If the film seems to be saying that Enrique Goded is much more Pedro Almodóvar than the director himself will publicly admit to, then very first image points to another discussion of the autobiographical and that is in relation to the self-referentiality of the development of the oeuvre itself. Doesn’t that credit of Goded’s (refer back to 1-b above), which is also the background for the credit to Almodovar (1-a) also remind you of the poster for I’m So Excited (see below)? And doesn’t it also refer to ‘Girls and Suitcases’, the project that eventually turned into Women on the Verge of a Nervous Breakdown (1988) but that is referred to explicitly as ‘Girls and Suitcases’ in Broken Embraces (2009)?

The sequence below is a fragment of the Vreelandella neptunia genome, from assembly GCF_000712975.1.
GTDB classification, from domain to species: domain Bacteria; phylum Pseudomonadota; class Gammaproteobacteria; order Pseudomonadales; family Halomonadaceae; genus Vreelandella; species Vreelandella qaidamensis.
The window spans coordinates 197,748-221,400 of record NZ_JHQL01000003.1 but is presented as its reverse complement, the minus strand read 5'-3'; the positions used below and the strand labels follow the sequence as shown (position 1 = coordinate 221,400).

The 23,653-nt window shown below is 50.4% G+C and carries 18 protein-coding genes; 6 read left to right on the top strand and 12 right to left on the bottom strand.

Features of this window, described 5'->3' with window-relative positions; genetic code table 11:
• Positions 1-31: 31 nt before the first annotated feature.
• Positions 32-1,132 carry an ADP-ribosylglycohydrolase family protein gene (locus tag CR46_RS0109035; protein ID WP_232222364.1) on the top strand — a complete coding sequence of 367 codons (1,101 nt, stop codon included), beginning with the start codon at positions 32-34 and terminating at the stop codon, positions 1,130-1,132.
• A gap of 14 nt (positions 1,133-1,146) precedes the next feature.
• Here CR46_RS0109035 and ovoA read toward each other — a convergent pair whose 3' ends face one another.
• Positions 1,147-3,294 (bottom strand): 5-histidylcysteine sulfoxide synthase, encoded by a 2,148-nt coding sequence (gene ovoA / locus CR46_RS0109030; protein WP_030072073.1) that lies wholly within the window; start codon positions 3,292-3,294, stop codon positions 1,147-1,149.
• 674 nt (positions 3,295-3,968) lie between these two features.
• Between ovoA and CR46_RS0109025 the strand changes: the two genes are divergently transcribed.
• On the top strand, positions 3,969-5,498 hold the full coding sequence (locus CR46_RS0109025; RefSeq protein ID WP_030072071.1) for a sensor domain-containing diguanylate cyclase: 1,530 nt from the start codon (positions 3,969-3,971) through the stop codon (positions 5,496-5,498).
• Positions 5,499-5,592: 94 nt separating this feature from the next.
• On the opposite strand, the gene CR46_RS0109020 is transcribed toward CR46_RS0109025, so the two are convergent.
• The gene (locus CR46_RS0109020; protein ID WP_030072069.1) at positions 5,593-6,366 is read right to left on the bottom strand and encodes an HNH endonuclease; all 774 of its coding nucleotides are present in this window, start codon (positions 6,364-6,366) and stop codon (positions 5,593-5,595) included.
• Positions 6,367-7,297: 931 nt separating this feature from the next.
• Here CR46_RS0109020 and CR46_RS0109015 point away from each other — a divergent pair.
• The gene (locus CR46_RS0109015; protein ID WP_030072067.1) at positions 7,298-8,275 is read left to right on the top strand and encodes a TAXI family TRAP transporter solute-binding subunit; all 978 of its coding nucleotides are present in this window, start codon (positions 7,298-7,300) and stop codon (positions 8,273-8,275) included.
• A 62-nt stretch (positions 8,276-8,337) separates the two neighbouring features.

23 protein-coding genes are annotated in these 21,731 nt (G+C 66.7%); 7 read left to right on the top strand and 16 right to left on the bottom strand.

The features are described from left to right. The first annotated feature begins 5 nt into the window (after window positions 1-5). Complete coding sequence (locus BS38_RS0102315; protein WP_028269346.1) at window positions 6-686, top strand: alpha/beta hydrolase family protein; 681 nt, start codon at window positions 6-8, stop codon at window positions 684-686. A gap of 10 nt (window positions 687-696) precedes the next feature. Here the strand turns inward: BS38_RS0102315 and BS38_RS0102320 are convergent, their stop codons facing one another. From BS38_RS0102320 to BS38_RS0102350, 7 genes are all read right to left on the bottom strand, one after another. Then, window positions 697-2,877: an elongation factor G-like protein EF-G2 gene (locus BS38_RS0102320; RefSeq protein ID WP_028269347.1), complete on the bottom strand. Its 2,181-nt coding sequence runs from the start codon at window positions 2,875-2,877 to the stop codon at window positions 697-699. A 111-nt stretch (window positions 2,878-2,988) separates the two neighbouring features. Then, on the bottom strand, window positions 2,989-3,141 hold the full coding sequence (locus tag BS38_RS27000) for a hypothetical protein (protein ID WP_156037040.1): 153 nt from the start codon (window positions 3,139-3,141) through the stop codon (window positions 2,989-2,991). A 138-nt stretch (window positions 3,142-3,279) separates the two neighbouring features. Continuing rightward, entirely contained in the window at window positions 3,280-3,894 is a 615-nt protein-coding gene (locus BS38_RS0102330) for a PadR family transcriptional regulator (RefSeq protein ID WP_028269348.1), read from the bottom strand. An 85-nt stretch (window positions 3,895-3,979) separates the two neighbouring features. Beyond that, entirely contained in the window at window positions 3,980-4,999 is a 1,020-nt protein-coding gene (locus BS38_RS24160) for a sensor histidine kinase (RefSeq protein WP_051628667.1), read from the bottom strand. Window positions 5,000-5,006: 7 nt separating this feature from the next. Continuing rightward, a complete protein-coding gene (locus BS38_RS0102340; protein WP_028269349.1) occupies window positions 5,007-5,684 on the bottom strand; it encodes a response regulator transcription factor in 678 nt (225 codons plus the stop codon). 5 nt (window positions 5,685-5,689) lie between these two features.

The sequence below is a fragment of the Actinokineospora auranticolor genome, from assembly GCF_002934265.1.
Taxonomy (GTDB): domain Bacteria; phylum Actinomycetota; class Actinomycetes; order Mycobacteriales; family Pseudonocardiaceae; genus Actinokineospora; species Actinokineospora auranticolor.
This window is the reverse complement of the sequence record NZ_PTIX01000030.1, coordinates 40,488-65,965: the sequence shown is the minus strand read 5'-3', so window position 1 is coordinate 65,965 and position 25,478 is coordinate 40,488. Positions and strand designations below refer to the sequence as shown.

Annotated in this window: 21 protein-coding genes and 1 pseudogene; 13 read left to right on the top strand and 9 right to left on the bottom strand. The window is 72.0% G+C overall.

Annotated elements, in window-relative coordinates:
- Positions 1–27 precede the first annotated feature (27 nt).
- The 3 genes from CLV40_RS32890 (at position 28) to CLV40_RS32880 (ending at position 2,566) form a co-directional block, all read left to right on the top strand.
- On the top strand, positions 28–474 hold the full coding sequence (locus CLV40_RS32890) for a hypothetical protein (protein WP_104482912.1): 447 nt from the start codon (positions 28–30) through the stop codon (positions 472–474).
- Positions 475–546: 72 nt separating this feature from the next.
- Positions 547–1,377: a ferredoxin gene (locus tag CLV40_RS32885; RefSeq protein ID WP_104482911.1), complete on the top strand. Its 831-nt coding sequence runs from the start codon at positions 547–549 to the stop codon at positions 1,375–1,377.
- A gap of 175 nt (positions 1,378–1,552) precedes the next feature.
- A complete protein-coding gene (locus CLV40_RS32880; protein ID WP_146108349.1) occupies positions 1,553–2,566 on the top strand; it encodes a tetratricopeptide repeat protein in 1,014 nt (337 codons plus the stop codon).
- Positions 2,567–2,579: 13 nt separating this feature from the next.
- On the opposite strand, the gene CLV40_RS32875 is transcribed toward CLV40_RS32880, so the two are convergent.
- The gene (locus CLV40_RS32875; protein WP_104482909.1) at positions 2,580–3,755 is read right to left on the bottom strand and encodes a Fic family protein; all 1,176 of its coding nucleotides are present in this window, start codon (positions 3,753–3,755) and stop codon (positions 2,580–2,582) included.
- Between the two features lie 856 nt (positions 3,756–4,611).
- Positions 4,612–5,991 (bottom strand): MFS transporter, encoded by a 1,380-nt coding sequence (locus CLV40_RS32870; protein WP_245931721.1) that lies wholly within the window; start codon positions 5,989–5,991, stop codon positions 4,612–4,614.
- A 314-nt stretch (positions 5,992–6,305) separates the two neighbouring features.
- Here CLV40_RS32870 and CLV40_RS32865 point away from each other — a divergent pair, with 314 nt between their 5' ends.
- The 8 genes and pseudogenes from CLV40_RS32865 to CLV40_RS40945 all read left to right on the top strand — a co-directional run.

One image attributed to Enrique Goded can thus bring up a whole web of links, cross-referenced, to Almodóvar’s oeuvre that becomes an autobiography on film, not only of Almodóvar but of our own experience and interactions with his work. His filmic autobiography becomes in turn part of a memory of experiences that make up little stories we tell ourselves and others that are in turn transformed into a narrative, a changing one, of who that self is. At least, it does if we pay attention to that eye protein and chew on it.

José Arroyo